Consequently, the Democratic Party establishment bends over backwards to appease the most radical members in their ranks—at the expense of the mainstream moderates—in the hopes that they can avoid being eaten alive by the Woke Alligator. For their part, the Republican Party establishment routinely throws up the flag of surrender instead of fighting for the principles they run on and claim to hold.

Should America First populists who are now divided among the Republican, Independent, Conservative and Democratic parties unite together in the Democratic Party en masse, they would immediately outnumber the Social Justice Democrats and negate their outsized influence over the party.

With Social Justice Democrats suddenly sidelined in the Democratic Party, establishment politicians like Sen. Chuck Schumer (D-N.Y.) and House Speaker Nancy Pelosi (D-Calif.) would very quickly tack to the center. There would be no more talk of packing the Supreme Court or adding new states.


  • The waning influence of social justice Democrats would make it impossible for them to hijack the Democratic Party and to keep electing radical candidates to local, state and federal office. 

Colleges and universities are pumping out new social justice warriors and anarchists by the thousands every year. Their eventual takeover of the Democratic Party is facilitated by the outflow of center-Right Reagan Democrats some 40 years ago; the exit of Brandon Stratka’s WalkAway Democrats now; and elderly traditional Democrats dying off.

Mainstream Democrats are bewildered and frightened at how quickly they are becoming as marginalized in their own party as Republicans are in deep blue states like New York.

If Reagan Democrats return to the party (as I did several weeks ago), and America First populists currently registered as Republicans, Independents, and Conservatives switch parties, they would offset the steadily increasing numbers of social justice Democrats and the waning numbers of traditional Democrats. The energy and enthusiasm in the party would shift from the radicals to the populists, which facilitates electing mainstream and populist Democrats (some of whom will be ex-Republicans) in deep blue districts/cities/states with closed primaries GOPe gave up trying to win years ago.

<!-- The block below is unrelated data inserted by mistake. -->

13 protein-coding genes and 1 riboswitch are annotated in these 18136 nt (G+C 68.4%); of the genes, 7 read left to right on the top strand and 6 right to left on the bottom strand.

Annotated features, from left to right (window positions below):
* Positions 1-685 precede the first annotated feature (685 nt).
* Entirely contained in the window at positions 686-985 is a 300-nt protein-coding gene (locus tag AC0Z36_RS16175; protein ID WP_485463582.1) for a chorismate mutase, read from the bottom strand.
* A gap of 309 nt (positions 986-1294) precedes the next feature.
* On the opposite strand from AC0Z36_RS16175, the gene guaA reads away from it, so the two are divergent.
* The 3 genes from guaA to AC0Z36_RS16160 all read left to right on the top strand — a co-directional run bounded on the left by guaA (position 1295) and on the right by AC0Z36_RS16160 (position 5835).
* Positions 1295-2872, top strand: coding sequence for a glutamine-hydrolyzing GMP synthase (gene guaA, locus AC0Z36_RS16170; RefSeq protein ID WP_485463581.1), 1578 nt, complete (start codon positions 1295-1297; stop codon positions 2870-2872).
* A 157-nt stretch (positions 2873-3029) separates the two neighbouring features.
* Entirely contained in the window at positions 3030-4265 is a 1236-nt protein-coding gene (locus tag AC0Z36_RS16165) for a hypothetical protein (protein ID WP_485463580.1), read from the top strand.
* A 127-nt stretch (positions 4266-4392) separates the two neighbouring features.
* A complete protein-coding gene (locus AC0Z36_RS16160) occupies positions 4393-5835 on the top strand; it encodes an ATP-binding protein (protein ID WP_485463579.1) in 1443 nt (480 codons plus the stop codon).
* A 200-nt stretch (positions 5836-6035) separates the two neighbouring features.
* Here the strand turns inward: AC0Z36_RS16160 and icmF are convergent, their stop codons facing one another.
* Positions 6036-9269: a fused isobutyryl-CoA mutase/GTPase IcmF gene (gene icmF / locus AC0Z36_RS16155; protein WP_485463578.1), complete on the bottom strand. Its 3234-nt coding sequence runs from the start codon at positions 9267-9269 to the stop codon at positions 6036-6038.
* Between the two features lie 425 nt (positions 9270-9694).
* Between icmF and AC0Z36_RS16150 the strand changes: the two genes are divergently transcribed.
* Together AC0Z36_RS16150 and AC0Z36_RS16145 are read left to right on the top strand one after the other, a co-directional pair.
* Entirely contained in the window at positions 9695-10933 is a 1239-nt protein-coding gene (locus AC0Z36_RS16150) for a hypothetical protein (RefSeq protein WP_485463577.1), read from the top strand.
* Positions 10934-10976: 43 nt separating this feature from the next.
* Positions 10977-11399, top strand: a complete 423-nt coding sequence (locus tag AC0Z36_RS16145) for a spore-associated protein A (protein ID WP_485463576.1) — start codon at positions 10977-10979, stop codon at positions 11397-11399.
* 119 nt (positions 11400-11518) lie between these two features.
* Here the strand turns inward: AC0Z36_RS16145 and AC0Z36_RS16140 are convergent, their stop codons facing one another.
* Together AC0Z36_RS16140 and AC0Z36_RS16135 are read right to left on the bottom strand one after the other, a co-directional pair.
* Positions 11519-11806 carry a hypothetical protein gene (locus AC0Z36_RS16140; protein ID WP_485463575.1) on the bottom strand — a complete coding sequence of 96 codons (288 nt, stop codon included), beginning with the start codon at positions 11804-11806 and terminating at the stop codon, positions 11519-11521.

• If social justice Democrats are unable to advance radical candidates past the primary and into office, they could leave the Democratic Party.

Having failed to hijack the Democratic Party, social justice Democrats would likely join the Democratic Socialist Party of America (DSA)—which would complete the deradicalization of the Democratic Party. With the America First populist Republicans and Republican-leaning Independents having moved to the Democratic Party, the DSA may well be larger than the remnants of the GOP—but will be smaller and weaker than the GOP is in blue states now. Nonetheless, unlike the GOP, the DSA will be a true oppositional party to a populist Democratic Party.

A populist party and a socialist party will have starkly different policies and visions for America, and are extremely unlikely to morph into a uniparty. Voters will have a clear choice at the polls.

Gotta Do What You Gotta Do

In a February 2012 New York Times interview, Jill Stein observed that the Democratic and Republican parties are both sinking ships; one just sinks faster. With Trumplican and Trumocrat America First populists uniting in the Democratic Party, both parties as currently constituted will sink even faster, but sink simultaneously. And the political realignment that serves the interests of the vast majority of American voters can finally occur.

As a rule, voters rarely switch parties but in the post-Trump era it will become a necessity. And it’s not just Republican populists who will have to join the Democratic Party, but Independent voters who liked Trump’s policies.

In closed primary blue states where the Republican Party is weak, being able to defeat social justice candidates in the Democratic primary is the only way to begin to deradicalize the party. And in blue and purple states with partially closed, partially open, or open primaries, having the strength in numbers to field and elect populist Democrats will keep the America First populism movement going.

Trumpocrats chose Trump over Hillary in 2016 and/or Trump over Biden in 2020. The Trumpocrat movement actually predates the WalkAway movement by two years. The difference between the two movements that targeted Democrats is that the Trumpocrats stayed in the party, whereas the WalkAways switched to the Republican Party.